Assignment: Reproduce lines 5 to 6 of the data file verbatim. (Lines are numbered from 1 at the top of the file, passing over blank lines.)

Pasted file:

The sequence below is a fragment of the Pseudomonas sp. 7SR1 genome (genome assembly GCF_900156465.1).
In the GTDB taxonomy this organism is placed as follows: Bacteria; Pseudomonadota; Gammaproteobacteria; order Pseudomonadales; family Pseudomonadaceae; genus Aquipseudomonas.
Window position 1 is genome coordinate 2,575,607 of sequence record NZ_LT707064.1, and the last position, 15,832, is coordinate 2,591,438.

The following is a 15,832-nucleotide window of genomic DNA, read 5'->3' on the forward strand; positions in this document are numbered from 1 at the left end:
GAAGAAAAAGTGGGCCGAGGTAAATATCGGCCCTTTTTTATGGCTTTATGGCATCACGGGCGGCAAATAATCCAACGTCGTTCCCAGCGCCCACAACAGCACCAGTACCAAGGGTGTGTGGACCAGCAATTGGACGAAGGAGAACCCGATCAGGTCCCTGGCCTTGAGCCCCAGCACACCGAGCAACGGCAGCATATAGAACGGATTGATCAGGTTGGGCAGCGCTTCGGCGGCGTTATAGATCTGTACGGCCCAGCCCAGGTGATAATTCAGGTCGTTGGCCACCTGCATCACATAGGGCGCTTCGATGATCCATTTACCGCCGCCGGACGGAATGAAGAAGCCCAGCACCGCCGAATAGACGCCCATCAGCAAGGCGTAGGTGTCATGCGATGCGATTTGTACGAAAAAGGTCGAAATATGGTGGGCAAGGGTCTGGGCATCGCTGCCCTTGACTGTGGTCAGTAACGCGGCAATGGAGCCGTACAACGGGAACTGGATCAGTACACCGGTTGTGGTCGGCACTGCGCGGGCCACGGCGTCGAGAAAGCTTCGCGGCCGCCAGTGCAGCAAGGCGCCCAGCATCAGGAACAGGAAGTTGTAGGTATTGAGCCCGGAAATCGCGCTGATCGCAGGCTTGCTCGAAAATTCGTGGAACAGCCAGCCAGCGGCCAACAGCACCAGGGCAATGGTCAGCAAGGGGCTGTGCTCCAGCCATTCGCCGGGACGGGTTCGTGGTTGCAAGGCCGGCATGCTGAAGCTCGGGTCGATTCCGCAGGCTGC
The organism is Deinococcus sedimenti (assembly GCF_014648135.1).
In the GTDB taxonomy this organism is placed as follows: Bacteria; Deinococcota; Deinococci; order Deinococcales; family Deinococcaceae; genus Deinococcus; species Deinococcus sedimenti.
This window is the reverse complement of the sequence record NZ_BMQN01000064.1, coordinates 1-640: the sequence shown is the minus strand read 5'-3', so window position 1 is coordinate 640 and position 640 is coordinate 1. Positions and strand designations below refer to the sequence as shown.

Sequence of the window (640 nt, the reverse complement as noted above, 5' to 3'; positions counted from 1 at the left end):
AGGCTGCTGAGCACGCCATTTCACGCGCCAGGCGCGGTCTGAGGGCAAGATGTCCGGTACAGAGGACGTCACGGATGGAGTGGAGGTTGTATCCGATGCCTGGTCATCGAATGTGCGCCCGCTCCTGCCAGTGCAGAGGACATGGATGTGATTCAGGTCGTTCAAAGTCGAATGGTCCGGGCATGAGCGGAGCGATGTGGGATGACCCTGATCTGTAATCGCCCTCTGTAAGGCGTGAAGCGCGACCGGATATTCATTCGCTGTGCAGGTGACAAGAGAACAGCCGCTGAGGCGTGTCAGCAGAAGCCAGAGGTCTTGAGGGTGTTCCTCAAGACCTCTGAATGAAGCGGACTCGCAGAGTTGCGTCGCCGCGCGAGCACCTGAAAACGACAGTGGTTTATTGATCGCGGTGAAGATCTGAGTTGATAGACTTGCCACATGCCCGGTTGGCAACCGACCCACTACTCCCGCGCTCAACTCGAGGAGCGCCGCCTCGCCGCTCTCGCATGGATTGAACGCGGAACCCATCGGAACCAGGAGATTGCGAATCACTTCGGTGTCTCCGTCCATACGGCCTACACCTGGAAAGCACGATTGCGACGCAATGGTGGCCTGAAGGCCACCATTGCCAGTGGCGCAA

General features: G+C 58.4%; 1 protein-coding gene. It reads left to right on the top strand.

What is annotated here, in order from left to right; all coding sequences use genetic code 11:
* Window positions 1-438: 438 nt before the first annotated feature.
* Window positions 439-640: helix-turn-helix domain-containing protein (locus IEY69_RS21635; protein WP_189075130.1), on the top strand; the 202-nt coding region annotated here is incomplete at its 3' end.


GAAGAAAAAGTGGGCCGAGGTAAATATCGGCCCTTTTTTATGGCTTTATGGCATCACGGGCGGCAAATAATCCAACGTCGTTCCCAGCGCCCACAACAGCACCAGTACCAAGGGTGTGTGGACCAGCAATTGGACGAAGGAGAACCCGATCAGGTCCCTGGCCTTGAGCCCCAGCACACCGAGCAACGGCAGCATATAGAACGGATTGATCAGGTTGGGCAGCGCTTCGGCGGCGTTATAGATCTGTACGGCCCAGCCCAGGTGATAATTCAGGTCGTTGGCCACCTGCATCACATAGGGCGCTTCGATGATCCATTTACCGCCGCCGGACGGAATGAAGAAGCCCAGCACCGCCGAATAGACGCCCATCAGCAAGGCGTAGGTGTCATGCGATGCGATTTGTACGAAAAAGGTCGAAATATGGTGGGCAAGGGTCTGGGCATCGCTGCCCTTGACTGTGGTCAGTAACGCGGCAATGGAGCCGTACAACGGGAACTGGATCAGTACACCGGTTGTGGTCGGCACTGCGCGGGCCACGGCGTCGAGAAAGCTTCGCGGCCGCCAGTGCAGCAAGGCGCCCAGCATCAGGAACAGGAAGTTGTAGGTATTGAGCCCGGAAATCGCGCTGATCGCAGGCTTGCTCGAAAATTCGTGGAACAGCCAGCCAGCGGCCAACAGCACCAGGGCAATGGTCAGCAAGGGGCTGTGCTCCAGCCATTCGCCGGGACGGGTTCGTGGTTGCAAGGCCGGCATGCTGAAGCTCGGGTCGATTCCGCAGGCTGC
The organism is Deinococcus sedimenti (assembly GCF_014648135.1).